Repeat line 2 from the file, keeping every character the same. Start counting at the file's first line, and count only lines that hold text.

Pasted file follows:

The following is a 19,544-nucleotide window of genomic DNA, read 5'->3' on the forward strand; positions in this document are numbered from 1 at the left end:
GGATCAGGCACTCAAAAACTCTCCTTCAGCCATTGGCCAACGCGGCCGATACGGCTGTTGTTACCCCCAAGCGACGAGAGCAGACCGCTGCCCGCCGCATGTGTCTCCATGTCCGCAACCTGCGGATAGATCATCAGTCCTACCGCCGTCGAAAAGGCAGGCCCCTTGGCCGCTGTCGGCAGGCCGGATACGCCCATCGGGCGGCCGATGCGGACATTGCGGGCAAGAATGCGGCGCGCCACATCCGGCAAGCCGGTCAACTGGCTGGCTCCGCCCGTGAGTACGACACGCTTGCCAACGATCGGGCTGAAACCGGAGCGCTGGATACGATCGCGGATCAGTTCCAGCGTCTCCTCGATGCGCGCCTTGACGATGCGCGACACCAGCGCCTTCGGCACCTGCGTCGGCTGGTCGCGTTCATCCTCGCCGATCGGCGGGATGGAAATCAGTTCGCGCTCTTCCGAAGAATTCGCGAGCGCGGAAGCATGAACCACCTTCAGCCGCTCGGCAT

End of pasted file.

GGATCAGGCACTCAAAAACTCTCCTTCAGCCATTGGCCAACGCGGCCGATACGGCTGTTGTTACCCCCAAGCGACGAGAGCAGACCGCTGCCCGCCGCATGTGTCTCCATGTCCGCAACCTGCGGATAGATCATCAGTCCTACCGCCGTCGAAAAGGCAGGCCCCTTGGCCGCTGTCGGCAGGCCGGATACGCCCATCGGGCGGCCGATGCGGACATTGCGGGCAAGAATGCGGCGCGCCACATCCGGCAAGCCGGTCAACTGGCTGGCTCCGCCCGTGAGTACGACACGCTTGCCAACGATCGGGCTGAAACCGGAGCGCTGGATACGATCGCGGATCAGTTCCAGCGTCTCCTCGATGCGCGCCTTGACGATGCGCGACACCAGCGCCTTCGGCACCTGCGTCGGCTGGTCGCGTTCATCCTCGCCGATCGGCGGGATGGAAATCAGTTCGCGCTCTTCCGAAGAATTCGCGAGCGCGGAAGCATGAACCACCTTCAGCCGCTCGGCAT